Turn Out The Lights
As Constantine goes dark indefinitely, we ask, did it ever really go dark enough?
The first season of Constantine is in the can, so now the question is whether the series is getting shitcanned. Myself, I'm fine either way. Which is probably not a good sign for the show's future.
We ended on something of a cliffhanger. Zed is suddenly in a kind of penciled-in love triangle, which is quite a feat for a show with a regular cast of between three and four. And she lets herself be kissed by Jim Corrigan, who is not only known to her to be doomed but also looks like the kind of cop who gets IAB sicced on him in his episode of Law & Order.* Chas is God knows where, because you don't get all four regulars in an episode unless it's a special occasion, and apparently sometimes not even then. John is…well, he's still doing his thing and stating his resolve. And Manny? It turns out he's a bad guy. Papa Midnite did say John would be betrayed by someone close to him, as the previouslies reminded us tonight. I'm pretty sure I had my own doubts about Manny earlier on, but it's not like there's a prize for getting it right.
To be honest, I'm still not convinced Manny is on the other side. Sure, he freed Papa Midnite, and canceled the bounty on John that he himself put out, and claims that the unseen, unpronounceable, and even more unspellable Big Bads for the season are in his pocket. But is he really the Rising Darkness? Or is he working in some mysterious way to bring out the best in John? More likely it's somewhere in between, and he's the kind of DC-Vertigo villain who's had his own agenda all along and a secret plan to save humanity, but by doing something totally heinous.
Of course there's a very good chance this is all academic, no matter how many angel tchotchkes sent by desperate fans flood NBC. Not that there are likely to be many of either. This season was underwhelming enough that it never even got finished, and it's up in the air as to whether a second will be picked up. Matt Ryan is certainly welcome to keep his hair blond and tell interviewers that he's hopeful, and more power to him. I can't promise it'll do him any good.
As for whether a second season of Constantine would do us any good, I remain unconvinced. The series has been maddeningly uneven. It very rarely fires on all cylinders; in fact, one to two of those cylinders is usually a cone. The average Constantine episode is pretty forgettable, if memory serves, and the bad ones are pretty irritating.
But when it's at its best, it's not bad at all. And that happens for a couple of reasons. First of all, judging from the comments every week, I am clearly not the only person who has figured out that the quality of any given episode of Constantine is directly proportional to the number of regulars who appear in it. I know it's supposed to be weird and mysterious, but the mystery shouldn't be why someone's always missing from the opening credits.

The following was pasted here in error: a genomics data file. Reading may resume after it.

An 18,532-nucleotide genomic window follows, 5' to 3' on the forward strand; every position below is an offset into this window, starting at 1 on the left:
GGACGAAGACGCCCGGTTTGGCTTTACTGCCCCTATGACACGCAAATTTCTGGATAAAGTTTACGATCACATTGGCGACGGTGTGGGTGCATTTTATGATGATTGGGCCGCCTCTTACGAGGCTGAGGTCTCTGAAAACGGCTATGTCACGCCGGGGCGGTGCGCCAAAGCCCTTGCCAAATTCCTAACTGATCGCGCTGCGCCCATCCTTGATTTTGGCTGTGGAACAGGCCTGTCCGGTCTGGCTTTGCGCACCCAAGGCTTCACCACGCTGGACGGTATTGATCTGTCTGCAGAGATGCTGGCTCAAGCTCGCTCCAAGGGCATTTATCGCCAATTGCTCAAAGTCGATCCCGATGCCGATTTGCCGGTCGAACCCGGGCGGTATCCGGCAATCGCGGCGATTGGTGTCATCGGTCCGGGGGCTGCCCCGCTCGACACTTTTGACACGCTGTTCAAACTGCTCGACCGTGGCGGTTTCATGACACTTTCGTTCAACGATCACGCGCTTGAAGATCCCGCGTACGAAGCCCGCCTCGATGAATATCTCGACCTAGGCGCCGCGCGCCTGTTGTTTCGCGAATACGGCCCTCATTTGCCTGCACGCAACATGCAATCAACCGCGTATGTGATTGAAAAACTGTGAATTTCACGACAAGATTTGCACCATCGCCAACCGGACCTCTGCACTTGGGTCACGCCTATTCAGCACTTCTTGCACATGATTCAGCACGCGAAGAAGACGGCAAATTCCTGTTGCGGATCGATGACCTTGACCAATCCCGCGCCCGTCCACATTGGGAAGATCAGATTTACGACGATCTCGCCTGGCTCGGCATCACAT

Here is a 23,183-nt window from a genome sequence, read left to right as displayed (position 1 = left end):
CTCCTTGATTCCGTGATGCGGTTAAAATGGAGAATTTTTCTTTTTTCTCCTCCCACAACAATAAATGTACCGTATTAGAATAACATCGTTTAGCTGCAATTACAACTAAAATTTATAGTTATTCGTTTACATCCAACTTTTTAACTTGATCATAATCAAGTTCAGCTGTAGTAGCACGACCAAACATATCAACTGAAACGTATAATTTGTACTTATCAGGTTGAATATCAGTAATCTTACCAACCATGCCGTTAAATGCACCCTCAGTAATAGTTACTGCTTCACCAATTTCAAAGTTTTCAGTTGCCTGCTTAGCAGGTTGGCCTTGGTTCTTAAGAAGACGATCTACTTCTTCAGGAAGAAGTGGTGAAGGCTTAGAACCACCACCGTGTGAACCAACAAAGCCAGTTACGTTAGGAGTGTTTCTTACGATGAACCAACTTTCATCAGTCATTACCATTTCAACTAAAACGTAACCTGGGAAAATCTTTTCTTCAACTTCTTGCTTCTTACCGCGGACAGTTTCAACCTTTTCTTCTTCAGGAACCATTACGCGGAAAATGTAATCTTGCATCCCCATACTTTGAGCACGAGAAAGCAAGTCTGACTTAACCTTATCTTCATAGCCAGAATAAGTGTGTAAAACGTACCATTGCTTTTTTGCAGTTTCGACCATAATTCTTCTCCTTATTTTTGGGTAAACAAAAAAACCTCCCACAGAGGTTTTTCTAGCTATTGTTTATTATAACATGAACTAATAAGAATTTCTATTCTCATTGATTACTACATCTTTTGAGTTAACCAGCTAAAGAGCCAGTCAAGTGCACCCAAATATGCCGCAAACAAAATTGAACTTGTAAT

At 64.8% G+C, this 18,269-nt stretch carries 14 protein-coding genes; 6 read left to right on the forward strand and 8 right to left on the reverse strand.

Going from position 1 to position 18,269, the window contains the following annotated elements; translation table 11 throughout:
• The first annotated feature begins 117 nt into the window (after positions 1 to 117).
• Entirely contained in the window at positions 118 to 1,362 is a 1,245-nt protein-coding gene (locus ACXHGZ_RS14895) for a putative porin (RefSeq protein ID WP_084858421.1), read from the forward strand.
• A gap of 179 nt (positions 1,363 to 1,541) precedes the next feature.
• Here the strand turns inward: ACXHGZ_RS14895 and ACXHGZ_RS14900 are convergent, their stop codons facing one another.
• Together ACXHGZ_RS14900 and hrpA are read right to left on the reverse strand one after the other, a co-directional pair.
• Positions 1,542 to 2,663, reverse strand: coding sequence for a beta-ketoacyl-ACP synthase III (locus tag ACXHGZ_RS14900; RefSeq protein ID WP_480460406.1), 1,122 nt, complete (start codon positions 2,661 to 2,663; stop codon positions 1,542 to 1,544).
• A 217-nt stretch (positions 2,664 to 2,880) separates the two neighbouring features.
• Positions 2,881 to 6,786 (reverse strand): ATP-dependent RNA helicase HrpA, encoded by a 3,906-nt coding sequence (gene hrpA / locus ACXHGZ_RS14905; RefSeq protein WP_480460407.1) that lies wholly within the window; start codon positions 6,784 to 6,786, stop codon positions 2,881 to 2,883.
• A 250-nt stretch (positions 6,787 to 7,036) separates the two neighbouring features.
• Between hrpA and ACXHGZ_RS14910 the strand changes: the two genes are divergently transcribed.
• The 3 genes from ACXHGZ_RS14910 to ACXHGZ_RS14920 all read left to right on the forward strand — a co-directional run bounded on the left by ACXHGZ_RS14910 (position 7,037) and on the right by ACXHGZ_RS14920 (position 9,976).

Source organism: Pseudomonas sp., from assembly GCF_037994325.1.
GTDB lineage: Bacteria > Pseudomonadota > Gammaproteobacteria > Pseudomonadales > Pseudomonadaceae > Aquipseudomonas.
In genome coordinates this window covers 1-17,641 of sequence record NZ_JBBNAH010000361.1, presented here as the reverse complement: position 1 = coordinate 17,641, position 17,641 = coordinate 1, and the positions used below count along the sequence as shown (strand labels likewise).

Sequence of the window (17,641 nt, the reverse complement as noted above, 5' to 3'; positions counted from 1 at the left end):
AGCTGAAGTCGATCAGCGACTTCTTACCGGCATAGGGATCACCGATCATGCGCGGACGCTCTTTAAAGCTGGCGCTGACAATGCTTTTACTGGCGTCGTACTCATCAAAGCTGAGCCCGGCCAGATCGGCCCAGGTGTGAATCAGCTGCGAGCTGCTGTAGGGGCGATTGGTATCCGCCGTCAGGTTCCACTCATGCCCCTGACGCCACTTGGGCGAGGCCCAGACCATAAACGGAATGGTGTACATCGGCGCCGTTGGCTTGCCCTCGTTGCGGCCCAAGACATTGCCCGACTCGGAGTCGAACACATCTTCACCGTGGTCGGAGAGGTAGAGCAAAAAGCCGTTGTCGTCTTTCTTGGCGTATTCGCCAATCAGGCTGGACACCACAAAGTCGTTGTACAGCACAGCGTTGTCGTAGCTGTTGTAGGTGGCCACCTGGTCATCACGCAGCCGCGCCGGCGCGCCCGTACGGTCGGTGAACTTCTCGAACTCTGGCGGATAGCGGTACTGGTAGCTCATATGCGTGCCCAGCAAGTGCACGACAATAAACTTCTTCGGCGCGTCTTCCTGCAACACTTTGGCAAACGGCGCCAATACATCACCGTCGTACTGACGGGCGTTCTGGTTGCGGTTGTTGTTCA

As I've mentioned before, it needs to stop going for witty, which it doesn't do well. And another thing, writers: there's no need to pack Constantine's every line with Britishisms. This isn't the comics, and we can hear his accent. The show's main strength is when it can pull off a dark and creepy tone. It's occasionally succeeded there, even after being moved to an earlier time zone. But we don't want it so dark that we can't see what's going on in the action scenes, which too often seem slapped together with the minimum number of shots. I would point out that better-known (if not just better) guest casts might also help, but this show apparently prints its call sheets on index cards as it is.
And either replace Zed or teach her to act. She's just so awkward that her every expression and line reading takes me out of the story. Time to move on. It wouldn't be that hard; we've already eighty-sixed one female lead, and that character didn't even have a brain tumor.
Unfortunately for Constantine's future, a lot of these fixes are going to cost money, and I suspect the show hasn't earned that kind of investment from the network. It's already been retooled once and taken a long break, both of which helped. But there may not be a long enough break to do what it needs to do.
As we leave John Constantine, he is acting on the hope that if he reaches enough souls, he'll save his own. His TV fans are hoping for something similar. Neither of them should hold their breath.
*The Jim Corrigan in the comics is quite a bit further along in his personal character arc than the one on TV, in the unlikely event you can't stand not knowing what happens to him.